This roundtable discussion will focus on exploring current issues and trends in technical services, including the role of the manager or supervisor in addressing change. What are the major drivers of change in the current landscape of technical services? Here, the drivers of change refer to those factors which bring changes in the overall landscape. They can originate from the outer ring of the macro-environment or within the inner ring of the micro-environment. It is critical to understand the major drivers of change since they are likely to impact all aspects of technical services, including standards, best practices, technology, workflows, and staffing. Managers and supervisors in technical services are often responsible not only for these aspects of operations but also for maintaining awareness of the drivers of change, considering and communicating their potential impacts, and making decisions around change. This position brings a unique perspective as well as particular challenges, which will be explored during the discussion. Potential questions may include: 1. What are the major drivers of change in the current landscape of technical services? 2. What challenges do managers and supervisors face in meeting the upcoming changes in technical services? 3. What can managers and supervisors do to develop their technical services department into a learning organization that is not only keeping up to date with current issues and trends, but also continuously learning new ways of doing things?


    Embracing Technical Service's Public Service Role

    Facilitator: Jeffrey Mortimore (Georgia Southern University)


    The traditional distinction between the “front office” and the “back office” fails to align with contemporary technical services practice. Today, technical and public services personnel are equally involved in providing resources, services, and support direct to patrons, demanding communication, collaboration, and public service competencies library-wide. Drawing upon participants' experiences, this roundtable will discuss the importance of communication and referral skills commonly associated with reference and instruction to the delivery of effective technical services. What are the emerging points of contact between technical and public services, and technical services and patrons? What role has the ongoing transition to electronic resources played in changing or increasing these points of contact, and the need for technical services personnel to participate in their mediation? How do technical services personnel provide education, promotion, and support for library resources? What practices work well, and what can we do better? How does technical services’ participation in patron education and support impact technical and public services roles library-wide? Are traditional service models well adapted to emerging technical and public services?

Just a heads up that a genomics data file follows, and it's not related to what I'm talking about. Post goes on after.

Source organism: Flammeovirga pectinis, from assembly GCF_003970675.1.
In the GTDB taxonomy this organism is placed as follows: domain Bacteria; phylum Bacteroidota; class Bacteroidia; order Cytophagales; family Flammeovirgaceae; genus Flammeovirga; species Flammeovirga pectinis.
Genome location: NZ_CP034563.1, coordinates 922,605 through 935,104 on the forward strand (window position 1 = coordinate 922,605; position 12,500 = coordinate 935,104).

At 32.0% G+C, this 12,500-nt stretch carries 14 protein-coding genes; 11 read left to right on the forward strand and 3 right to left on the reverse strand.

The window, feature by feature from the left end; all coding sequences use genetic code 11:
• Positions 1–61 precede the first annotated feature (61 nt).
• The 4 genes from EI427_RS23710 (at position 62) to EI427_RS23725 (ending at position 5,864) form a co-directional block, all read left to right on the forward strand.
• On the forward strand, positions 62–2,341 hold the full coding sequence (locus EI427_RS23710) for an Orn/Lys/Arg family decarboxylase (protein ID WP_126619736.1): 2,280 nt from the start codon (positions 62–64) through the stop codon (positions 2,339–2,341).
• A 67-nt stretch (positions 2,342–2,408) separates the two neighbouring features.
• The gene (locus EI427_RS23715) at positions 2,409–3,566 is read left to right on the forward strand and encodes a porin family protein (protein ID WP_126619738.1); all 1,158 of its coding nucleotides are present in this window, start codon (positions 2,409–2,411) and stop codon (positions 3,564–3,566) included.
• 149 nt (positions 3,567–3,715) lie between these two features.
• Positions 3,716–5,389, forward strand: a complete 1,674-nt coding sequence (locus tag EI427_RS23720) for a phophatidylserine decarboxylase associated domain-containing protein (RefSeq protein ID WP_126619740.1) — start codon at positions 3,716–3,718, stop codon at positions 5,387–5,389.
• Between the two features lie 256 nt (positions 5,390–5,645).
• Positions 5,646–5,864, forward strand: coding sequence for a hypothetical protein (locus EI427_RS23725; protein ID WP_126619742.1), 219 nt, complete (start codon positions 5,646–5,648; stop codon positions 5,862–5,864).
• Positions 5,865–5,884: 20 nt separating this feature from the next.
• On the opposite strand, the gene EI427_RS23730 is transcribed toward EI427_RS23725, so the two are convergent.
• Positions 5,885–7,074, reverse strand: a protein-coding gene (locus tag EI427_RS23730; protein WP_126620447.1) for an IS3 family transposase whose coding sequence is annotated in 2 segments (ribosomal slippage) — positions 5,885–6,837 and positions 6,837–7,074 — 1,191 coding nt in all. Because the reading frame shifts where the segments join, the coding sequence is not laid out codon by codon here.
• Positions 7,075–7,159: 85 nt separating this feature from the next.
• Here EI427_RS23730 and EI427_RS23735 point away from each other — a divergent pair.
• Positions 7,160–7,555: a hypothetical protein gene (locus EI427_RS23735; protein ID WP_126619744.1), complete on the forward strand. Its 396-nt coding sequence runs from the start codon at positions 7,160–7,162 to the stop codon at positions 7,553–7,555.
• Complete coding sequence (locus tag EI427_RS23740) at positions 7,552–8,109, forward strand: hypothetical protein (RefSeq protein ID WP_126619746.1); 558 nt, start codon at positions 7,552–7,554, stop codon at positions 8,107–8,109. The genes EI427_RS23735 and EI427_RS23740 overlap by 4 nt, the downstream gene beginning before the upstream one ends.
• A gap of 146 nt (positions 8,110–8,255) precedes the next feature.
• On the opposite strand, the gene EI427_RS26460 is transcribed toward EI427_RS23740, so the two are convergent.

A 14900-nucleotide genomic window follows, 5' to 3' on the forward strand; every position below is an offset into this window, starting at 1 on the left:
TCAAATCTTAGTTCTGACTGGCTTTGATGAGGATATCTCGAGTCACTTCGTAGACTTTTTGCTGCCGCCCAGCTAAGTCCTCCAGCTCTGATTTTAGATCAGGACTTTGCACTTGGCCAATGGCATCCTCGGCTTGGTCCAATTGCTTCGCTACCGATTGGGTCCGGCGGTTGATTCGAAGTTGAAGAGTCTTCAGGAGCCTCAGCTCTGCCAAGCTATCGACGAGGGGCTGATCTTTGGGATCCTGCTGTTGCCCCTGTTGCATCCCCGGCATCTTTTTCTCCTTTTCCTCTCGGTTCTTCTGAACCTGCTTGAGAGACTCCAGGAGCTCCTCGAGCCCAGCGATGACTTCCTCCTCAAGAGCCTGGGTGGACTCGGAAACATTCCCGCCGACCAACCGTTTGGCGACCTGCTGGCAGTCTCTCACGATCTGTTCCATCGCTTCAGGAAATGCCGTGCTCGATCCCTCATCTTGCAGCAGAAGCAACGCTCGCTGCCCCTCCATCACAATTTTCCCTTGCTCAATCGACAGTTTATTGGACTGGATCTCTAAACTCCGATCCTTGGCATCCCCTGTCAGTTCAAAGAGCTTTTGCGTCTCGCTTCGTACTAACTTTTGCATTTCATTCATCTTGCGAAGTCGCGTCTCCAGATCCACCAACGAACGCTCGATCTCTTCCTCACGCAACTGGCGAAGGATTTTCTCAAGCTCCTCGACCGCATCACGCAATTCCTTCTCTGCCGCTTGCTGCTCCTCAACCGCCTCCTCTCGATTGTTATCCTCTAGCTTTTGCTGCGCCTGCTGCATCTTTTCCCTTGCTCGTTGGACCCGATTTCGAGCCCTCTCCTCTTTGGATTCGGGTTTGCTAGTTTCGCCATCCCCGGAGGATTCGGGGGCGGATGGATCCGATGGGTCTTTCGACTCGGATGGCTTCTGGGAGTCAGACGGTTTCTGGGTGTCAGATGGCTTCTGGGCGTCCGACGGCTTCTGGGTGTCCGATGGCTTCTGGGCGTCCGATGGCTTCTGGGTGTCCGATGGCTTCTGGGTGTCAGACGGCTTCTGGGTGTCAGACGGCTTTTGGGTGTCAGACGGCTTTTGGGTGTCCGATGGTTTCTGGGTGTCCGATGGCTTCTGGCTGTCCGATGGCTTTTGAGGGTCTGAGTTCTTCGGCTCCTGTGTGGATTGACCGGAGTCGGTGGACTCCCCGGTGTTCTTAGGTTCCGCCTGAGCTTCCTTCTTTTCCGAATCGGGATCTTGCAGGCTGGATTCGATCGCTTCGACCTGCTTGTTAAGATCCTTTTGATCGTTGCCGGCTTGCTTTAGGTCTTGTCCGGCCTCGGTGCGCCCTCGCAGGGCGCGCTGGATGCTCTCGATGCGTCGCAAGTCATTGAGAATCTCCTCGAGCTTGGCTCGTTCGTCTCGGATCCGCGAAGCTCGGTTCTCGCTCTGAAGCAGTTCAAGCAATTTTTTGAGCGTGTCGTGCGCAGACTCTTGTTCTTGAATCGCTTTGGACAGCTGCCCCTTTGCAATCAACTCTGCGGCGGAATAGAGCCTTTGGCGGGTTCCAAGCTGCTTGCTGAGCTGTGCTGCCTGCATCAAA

Tools and workflows for enhancing discoverability of linked data and other library resources on the web

    Facilitators: Theodore Gerontakos, Crystal Clements, Benjamin Riesenberg (University of Washington)


    Many libraries create linked data and local triple stores which, in turn, become additional library resources to expose to potential users. One goal for this type of resource is to make it discoverable directly on the web, often without intervening applications such as an integrated library system or a content management system. How have libraries dealt with this challenge? How are we publishing resources (including linked data and local triple stores) directly into the web and making them discoverable? Library metadata as linked data further complicates this effort because web searches customarily retrieve the resources themselves, rather than descriptions about the resources. We can use search engine optimization practices to make our datasets visible to web searches, but how do we present them to justify offering a dataset as a query solution? These problems can apply to any resource published directly into the web. A discussion of discoverability strategies for diverse resources, including but not limited to linked data resources, would make for an informative discussion. Potential discussion questions may include: 1. What work has your institution done to optimize discoverability of locally produced linked data? How has your institution facilitated the use of that linked data? How thoroughly was that data integrated with other web resources? 2. What can libraries do moving forward to enhance discoverability of library resources on the web? Has your institution considered SEO practices, Wikimedia, sitemaps, schema.org? Something else? 3. How can institutions share workflows and knowledge as we explore this new territory? What are some ways for us to work together in order not to duplicate our efforts and to share what we learn?


    Team building in technical services: how to boost morale and motivate staff

    Facilitators: Laura Evans and Rachel Turner (Binghamton University)